Sara Bareilles, Ben Folds, Sarah McLachlan, and Elton John — all amazing musicians who are known for playing the piano and writing heartfelt lyrics. Want to try your hand at it? Read on as Helendale, CA teacher Sylvia S. shares her tips for how to write a song on piano…
So you’ve learned to play piano and you’ve created some original sounds. Maybe you’d like to learn how to write a song on piano along with great lyrics, and you’re stumped. You’re not alone. Before one of the most famous songwriters of the 20th century came up with lyrics, one of his beautiful love songs was stuck with the abysmal rhyme “Scrambled eggs, oh my baby how I love your legs.”
Here are some tips to help you get started:
1) Don’t worry if your song doesn’t come together quickly, or even if some inane phrase is stuck in your head. See what you have to begin with. Is it a few chords? Perhaps a melody line? Or is there a nice rhythm you’d like to build upon? Maybe you have a story to tell about love or dancing or something you just want to sing about.
2) Take a good listen to what you like the most about your starting point, and what needs a little help. Notice those parts where words and music come together easily, even if it’s only a short phrase and melody. Jot it down on a piece of paper so you will remember later, and keep a pen and paper where you can reach it quickly at night. Often the perfect rhyme is in your subconscious dreams, so don’t be surprised if you wake up with the answer.
3) What if you have music and no ideas at all for words? Many successful songs are the result of two-person collaborations, where one person writes the music and the other writes the lyrics. Consider taking on a partner for this task, particularly if you know someone who’s good at writing poetry.
4) How about if you don’t have the music for a song yet, and you’re looking for poetry or other songs for inspiration to get things started? Unless the lyrics are in the public domain, it’s a good idea to get permission from the writer, even if you don’t plan to “go public” with your song.
5) On the other hand, public domain poetry is a marvelous and largely untapped resource to use for lyrics, usually with no permission required. I like Public Domain Poems, where I found this great potential song lyric from the poem “Love’s Philosophy” by Percy Shelley: The fountains mingle with the rivers, and the rivers with the oceans. The winds of heaven mix forever with a sweet emotion.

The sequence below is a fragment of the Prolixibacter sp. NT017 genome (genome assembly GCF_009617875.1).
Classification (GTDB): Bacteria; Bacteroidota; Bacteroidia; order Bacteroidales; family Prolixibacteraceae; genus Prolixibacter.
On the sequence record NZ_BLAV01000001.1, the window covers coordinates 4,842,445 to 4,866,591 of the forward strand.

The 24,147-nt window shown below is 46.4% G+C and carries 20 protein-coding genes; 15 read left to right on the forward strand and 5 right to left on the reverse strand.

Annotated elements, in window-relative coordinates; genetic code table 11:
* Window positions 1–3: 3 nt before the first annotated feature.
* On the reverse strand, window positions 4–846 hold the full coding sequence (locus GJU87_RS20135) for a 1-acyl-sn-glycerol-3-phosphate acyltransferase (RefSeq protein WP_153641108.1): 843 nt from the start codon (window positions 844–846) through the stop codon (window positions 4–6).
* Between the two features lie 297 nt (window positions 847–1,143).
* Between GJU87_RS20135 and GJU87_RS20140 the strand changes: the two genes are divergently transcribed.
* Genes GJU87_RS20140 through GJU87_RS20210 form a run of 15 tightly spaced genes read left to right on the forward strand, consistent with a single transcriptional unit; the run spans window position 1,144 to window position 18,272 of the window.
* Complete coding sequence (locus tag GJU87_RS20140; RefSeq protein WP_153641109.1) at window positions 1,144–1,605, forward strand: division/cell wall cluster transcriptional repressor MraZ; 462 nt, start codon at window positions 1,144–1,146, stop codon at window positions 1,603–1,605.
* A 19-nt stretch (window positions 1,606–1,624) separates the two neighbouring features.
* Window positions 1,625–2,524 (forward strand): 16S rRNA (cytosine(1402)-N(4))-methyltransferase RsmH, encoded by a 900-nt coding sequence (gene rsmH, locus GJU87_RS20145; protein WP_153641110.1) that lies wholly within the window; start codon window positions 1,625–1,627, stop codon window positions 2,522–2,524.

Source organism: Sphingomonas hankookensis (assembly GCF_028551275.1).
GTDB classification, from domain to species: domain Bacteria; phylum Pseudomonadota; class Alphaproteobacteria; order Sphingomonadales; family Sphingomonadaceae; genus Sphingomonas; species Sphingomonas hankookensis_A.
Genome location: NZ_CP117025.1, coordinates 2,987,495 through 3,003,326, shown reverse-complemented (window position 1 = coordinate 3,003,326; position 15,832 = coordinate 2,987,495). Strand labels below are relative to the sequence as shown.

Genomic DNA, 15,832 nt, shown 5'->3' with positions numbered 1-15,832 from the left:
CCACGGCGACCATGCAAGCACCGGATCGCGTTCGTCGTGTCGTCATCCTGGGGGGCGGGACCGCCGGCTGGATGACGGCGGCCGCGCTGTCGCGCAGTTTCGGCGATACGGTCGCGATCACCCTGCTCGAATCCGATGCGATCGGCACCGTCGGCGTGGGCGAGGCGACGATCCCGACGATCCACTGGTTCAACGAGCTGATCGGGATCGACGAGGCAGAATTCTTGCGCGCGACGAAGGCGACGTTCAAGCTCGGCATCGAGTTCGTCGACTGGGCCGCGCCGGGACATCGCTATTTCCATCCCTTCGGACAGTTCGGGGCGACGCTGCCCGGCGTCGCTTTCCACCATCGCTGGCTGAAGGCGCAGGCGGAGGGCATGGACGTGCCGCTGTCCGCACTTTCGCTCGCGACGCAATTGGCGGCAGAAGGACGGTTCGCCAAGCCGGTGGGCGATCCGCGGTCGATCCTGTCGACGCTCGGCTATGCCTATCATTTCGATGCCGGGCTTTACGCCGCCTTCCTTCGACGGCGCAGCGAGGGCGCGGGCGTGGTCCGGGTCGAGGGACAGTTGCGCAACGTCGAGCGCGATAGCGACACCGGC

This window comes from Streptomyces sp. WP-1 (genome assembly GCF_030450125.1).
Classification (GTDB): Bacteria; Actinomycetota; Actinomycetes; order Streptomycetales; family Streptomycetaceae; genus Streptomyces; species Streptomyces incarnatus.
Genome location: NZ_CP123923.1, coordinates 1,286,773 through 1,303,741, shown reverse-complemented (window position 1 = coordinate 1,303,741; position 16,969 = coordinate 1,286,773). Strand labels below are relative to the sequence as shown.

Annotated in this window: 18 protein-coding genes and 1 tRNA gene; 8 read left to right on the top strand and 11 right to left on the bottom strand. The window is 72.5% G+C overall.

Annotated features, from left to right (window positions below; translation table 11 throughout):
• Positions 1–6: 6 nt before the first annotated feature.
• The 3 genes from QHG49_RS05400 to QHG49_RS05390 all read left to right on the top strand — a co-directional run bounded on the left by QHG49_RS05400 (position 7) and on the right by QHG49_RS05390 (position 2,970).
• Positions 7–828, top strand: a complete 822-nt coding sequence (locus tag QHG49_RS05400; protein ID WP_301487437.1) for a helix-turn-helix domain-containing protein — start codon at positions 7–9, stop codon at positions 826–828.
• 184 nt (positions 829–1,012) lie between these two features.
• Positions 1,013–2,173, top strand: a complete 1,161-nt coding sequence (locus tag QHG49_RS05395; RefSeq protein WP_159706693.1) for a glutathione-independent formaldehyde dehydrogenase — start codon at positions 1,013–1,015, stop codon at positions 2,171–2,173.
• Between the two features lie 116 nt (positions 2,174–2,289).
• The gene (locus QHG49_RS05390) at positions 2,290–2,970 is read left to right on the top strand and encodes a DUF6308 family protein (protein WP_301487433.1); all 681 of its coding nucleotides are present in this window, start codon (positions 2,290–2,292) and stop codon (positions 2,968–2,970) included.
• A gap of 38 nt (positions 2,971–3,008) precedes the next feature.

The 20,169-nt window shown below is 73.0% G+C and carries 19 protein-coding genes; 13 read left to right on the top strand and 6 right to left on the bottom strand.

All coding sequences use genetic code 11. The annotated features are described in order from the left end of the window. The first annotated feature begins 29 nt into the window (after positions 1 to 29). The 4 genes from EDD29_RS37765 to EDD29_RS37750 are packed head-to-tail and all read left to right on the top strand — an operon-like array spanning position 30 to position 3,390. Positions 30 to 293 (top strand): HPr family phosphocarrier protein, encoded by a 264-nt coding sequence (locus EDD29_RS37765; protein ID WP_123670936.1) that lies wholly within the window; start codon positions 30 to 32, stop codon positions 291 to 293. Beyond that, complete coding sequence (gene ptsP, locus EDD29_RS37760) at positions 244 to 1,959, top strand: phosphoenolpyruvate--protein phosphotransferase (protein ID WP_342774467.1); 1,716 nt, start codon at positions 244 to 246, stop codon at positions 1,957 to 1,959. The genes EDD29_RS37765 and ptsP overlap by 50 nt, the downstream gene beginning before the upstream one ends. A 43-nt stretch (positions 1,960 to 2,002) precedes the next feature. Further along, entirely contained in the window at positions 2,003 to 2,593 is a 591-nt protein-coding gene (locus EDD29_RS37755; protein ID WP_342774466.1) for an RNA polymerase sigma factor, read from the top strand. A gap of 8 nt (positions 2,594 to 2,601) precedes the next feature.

6) Decide what you want the style and speed of your song to be, and also the message you wish to deliver. Is it a love song played slowly atop beautiful harmonies? Or is it a fast-paced dance song, with punchy chords in the right and a deft riff in the left hand? Is your preference a simple country ballad combined with a surprising or humorous observation of life? Maybe you like hip-hop and strong rhythmic motifs shared between the bass and treble?
Whichever style and message you choose, create a diagram for your song. A typical diagram is A-B-A-B. This type of song has two parts:
- The A part, or the story line, is known as the verse. The words of the verse change each time the A-B pattern is repeated, usually as a rhyme that tells a story. The story continues and progresses throughout the song.
- The B part, or the message, is known as the chorus. The words of the chorus are usually easy to remember and stay the same with each A-B repetition. A “hook” is a combination of words and melody that gets stuck in your mind. In some songs, a chorus rhymes, and in other songs it will repeat a strong non-rhyming statement like “I Love You,” or a call to action (like “Celebrate” or “Dance”). Deciding whether or not to rhyme is called “poetic license.”
- In addition to parts A and B, some songs are more complicated, with a C part, or bridge, tossed in the song’s midst for interest.
Now that you have a few parts of your song working well, and you have a diagram to map out the road, it’s time to start writing the rest of the lyrics. Love songs and country ballads can generally have simpler rhymes and more complicated story lines or flowery descriptions. In contrast, dance songs and hip-hop often have complicated rhymes with a simple message. Whether you want to tell a story or show off poetic prowess, a rhyming dictionary is very helpful. I like RhymeZone.
Great songs are not always about interesting story lines or amazing rhymes. Sometimes the rhythm of the words, a simple message and melody, along with very basic rhymes can create a winning combination.
As for that unknown love song about breakfast food, it was magically transformed from mundane to memorable by these everyday words: “yesterday, faraway, here to stay, yesterday.”
Sylvia S. teaches singing, piano, theater acting, and more in Helendale, CA. She comes from a musical family of several generations, and her experience includes playing an electric keyboard and singing vocals in a professional, working band. Learn more about Sylvia here!
Photo by Jaybird